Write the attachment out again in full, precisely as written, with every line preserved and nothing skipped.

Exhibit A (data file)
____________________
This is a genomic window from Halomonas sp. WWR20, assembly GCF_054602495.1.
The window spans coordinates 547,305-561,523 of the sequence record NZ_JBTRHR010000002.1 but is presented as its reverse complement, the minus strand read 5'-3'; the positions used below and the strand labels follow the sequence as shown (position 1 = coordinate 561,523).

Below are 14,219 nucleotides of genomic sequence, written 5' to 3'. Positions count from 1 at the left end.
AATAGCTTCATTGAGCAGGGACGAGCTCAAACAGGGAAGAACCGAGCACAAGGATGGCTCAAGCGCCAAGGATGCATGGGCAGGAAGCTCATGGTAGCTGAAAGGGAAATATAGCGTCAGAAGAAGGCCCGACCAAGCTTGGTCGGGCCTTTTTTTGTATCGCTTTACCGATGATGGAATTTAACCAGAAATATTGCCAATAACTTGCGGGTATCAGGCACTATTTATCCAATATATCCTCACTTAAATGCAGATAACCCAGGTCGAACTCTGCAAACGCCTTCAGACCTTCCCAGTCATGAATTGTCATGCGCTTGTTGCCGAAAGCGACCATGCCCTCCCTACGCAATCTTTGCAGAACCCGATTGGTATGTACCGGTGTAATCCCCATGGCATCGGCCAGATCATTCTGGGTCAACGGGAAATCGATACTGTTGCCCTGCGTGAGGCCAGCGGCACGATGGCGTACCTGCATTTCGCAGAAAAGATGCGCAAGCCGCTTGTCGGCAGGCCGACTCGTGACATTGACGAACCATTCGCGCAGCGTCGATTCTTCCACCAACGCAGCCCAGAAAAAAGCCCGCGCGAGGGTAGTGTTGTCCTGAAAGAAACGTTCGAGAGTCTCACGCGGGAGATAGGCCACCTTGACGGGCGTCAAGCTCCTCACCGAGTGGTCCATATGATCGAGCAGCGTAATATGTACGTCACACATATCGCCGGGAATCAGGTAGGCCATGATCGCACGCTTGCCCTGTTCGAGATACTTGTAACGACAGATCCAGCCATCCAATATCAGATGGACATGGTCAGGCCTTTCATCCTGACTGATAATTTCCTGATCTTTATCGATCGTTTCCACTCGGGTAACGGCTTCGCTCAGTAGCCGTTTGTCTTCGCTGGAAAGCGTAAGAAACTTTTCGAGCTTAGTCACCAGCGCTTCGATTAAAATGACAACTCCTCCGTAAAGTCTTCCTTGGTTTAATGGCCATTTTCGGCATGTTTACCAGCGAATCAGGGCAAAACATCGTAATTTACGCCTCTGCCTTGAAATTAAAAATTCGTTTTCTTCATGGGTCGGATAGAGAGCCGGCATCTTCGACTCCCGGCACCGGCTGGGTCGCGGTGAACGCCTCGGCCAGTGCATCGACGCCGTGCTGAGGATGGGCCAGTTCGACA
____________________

This is a genomic window from Halomonas sp. WWR20, assembly GCF_054602495.1.
The window spans coordinates 547,305-561,523 of the sequence record NZ_JBTRHR010000002.1 but is presented as its reverse complement, the minus strand read 5'-3'; the positions used below and the strand labels follow the sequence as shown (position 1 = coordinate 561,523).

Below are 14,219 nucleotides of genomic sequence, written 5' to 3'. Positions count from 1 at the left end.
AATAGCTTCATTGAGCAGGGACGAGCTCAAACAGGGAAGAACCGAGCACAAGGATGGCTCAAGCGCCAAGGATGCATGGGCAGGAAGCTCATGGTAGCTGAAAGGGAAATATAGCGTCAGAAGAAGGCCCGACCAAGCTTGGTCGGGCCTTTTTTTGTATCGCTTTACCGATGATGGAATTTAACCAGAAATATTGCCAATAACTTGCGGGTATCAGGCACTATTTATCCAATATATCCTCACTTAAATGCAGATAACCCAGGTCGAACTCTGCAAACGCCTTCAGACCTTCCCAGTCATGAATTGTCATGCGCTTGTTGCCGAAAGCGACCATGCCCTCCCTACGCAATCTTTGCAGAACCCGATTGGTATGTACCGGTGTAATCCCCATGGCATCGGCCAGATCATTCTGGGTCAACGGGAAATCGATACTGTTGCCCTGCGTGAGGCCAGCGGCACGATGGCGTACCTGCATTTCGCAGAAAAGATGCGCAAGCCGCTTGTCGGCAGGCCGACTCGTGACATTGACGAACCATTCGCGCAGCGTCGATTCTTCCACCAACGCAGCCCAGAAAAAAGCCCGCGCGAGGGTAGTGTTGTCCTGAAAGAAACGTTCGAGAGTCTCACGCGGGAGATAGGCCACCTTGACGGGCGTCAAGCTCCTCACCGAGTGGTCCATATGATCGAGCAGCGTAATATGTACGTCACACATATCGCCGGGAATCAGGTAGGCCATGATCGCACGCTTGCCCTGTTCGAGATACTTGTAACGACAGATCCAGCCATCCAATATCAGATGGACATGGTCAGGCCTTTCATCCTGACTGATAATTTCCTGATCTTTATCGATCGTTTCCACTCGGGTAACGGCTTCGCTCAGTAGCCGTTTGTCTTCGCTGGAAAGCGTAAGAAACTTTTCGAGCTTAGTCACCAGCGCTTCGATTAAAATGACAACTCCTCCGTAAAGTCTTCCTTGGTTTAATGGCCATTTTCGGCATGTTTACCAGCGAATCAGGGCAAAACATCGTAATTTACGCCTCTGCCTTGAAATTAAAAATTCGTTTTCTTCATGGGTCGGATAGAGAGCCGGCATCTTCGACTCCCGGCACCGGCTGGGTCGCGGTGAACGCCTCGGCCAGTGCATCGACGCCGTGCTGAGGATGGGCCAGTTCGACA